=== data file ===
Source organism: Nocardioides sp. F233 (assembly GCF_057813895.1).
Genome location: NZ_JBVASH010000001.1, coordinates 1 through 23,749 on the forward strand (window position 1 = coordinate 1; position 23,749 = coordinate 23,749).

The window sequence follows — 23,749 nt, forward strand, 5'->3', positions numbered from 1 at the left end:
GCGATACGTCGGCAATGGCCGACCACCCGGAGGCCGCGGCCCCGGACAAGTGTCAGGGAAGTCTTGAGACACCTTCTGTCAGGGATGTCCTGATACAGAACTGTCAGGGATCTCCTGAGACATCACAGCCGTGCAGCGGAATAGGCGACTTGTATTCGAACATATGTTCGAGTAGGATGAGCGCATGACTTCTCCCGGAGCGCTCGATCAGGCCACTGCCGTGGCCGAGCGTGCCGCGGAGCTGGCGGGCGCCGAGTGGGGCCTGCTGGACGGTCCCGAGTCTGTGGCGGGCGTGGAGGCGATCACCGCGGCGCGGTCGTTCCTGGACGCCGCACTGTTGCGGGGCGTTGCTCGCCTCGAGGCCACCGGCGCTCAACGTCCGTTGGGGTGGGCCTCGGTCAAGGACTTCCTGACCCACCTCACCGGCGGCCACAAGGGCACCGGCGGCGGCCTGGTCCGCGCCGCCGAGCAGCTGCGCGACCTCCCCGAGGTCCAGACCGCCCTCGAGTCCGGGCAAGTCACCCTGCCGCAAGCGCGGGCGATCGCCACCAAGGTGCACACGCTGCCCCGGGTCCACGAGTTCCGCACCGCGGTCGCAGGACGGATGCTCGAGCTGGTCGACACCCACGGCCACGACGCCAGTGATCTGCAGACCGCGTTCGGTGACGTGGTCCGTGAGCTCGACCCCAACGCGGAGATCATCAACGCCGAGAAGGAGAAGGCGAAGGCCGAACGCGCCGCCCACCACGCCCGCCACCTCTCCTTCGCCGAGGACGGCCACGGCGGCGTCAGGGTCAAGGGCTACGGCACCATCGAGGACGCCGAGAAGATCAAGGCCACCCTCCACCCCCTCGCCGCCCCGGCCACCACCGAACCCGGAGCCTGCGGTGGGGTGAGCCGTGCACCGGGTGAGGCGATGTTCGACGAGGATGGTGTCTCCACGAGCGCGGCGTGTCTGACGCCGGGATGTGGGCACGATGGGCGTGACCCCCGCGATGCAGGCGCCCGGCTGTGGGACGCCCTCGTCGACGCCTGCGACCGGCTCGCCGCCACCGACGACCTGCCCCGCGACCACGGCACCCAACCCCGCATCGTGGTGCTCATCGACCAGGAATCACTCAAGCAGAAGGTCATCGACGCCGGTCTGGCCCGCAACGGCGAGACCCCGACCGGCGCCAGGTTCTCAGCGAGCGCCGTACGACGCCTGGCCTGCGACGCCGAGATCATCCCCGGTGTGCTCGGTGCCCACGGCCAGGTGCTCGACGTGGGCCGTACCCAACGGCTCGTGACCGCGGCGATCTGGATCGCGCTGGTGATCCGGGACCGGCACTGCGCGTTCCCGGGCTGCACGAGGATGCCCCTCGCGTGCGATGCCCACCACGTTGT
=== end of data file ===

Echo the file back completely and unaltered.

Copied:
Source organism: Nocardioides sp. F233 (assembly GCF_057813895.1).
Genome location: NZ_JBVASH010000001.1, coordinates 1 through 23,749 on the forward strand (window position 1 = coordinate 1; position 23,749 = coordinate 23,749).

The window sequence follows — 23,749 nt, forward strand, 5'->3', positions numbered from 1 at the left end:
GCGATACGTCGGCAATGGCCGACCACCCGGAGGCCGCGGCCCCGGACAAGTGTCAGGGAAGTCTTGAGACACCTTCTGTCAGGGATGTCCTGATACAGAACTGTCAGGGATCTCCTGAGACATCACAGCCGTGCAGCGGAATAGGCGACTTGTATTCGAACATATGTTCGAGTAGGATGAGCGCATGACTTCTCCCGGAGCGCTCGATCAGGCCACTGCCGTGGCCGAGCGTGCCGCGGAGCTGGCGGGCGCCGAGTGGGGCCTGCTGGACGGTCCCGAGTCTGTGGCGGGCGTGGAGGCGATCACCGCGGCGCGGTCGTTCCTGGACGCCGCACTGTTGCGGGGCGTTGCTCGCCTCGAGGCCACCGGCGCTCAACGTCCGTTGGGGTGGGCCTCGGTCAAGGACTTCCTGACCCACCTCACCGGCGGCCACAAGGGCACCGGCGGCGGCCTGGTCCGCGCCGCCGAGCAGCTGCGCGACCTCCCCGAGGTCCAGACCGCCCTCGAGTCCGGGCAAGTCACCCTGCCGCAAGCGCGGGCGATCGCCACCAAGGTGCACACGCTGCCCCGGGTCCACGAGTTCCGCACCGCGGTCGCAGGACGGATGCTCGAGCTGGTCGACACCCACGGCCACGACGCCAGTGATCTGCAGACCGCGTTCGGTGACGTGGTCCGTGAGCTCGACCCCAACGCGGAGATCATCAACGCCGAGAAGGAGAAGGCGAAGGCCGAACGCGCCGCCCACCACGCCCGCCACCTCTCCTTCGCCGAGGACGGCCACGGCGGCGTCAGGGTCAAGGGCTACGGCACCATCGAGGACGCCGAGAAGATCAAGGCCACCCTCCACCCCCTCGCCGCCCCGGCCACCACCGAACCCGGAGCCTGCGGTGGGGTGAGCCGTGCACCGGGTGAGGCGATGTTCGACGAGGATGGTGTCTCCACGAGCGCGGCGTGTCTGACGCCGGGATGTGGGCACGATGGGCGTGACCCCCGCGATGCAGGCGCCCGGCTGTGGGACGCCCTCGTCGACGCCTGCGACCGGCTCGCCGCCACCGACGACCTGCCCCGCGACCACGGCACCCAACCCCGCATCGTGGTGCTCATCGACCAGGAATCACTCAAGCAGAAGGTCATCGACGCCGGTCTGGCCCGCAACGGCGAGACCCCGACCGGCGCCAGGTTCTCAGCGAGCGCCGTACGACGCCTGGCCTGCGACGCCGAGATCATCCCCGGTGTGCTCGGTGCCCACGGCCAGGTGCTCGACGTGGGCCGTACCCAACGGCTCGTGACCGCGGCGATCTGGATCGCGCTGGTGATCCGGGACCGGCACTGCGCGTTCCCGGGCTGCACGAGGATGCCCCTCGCGTGCGATGCCCACCACGTTGT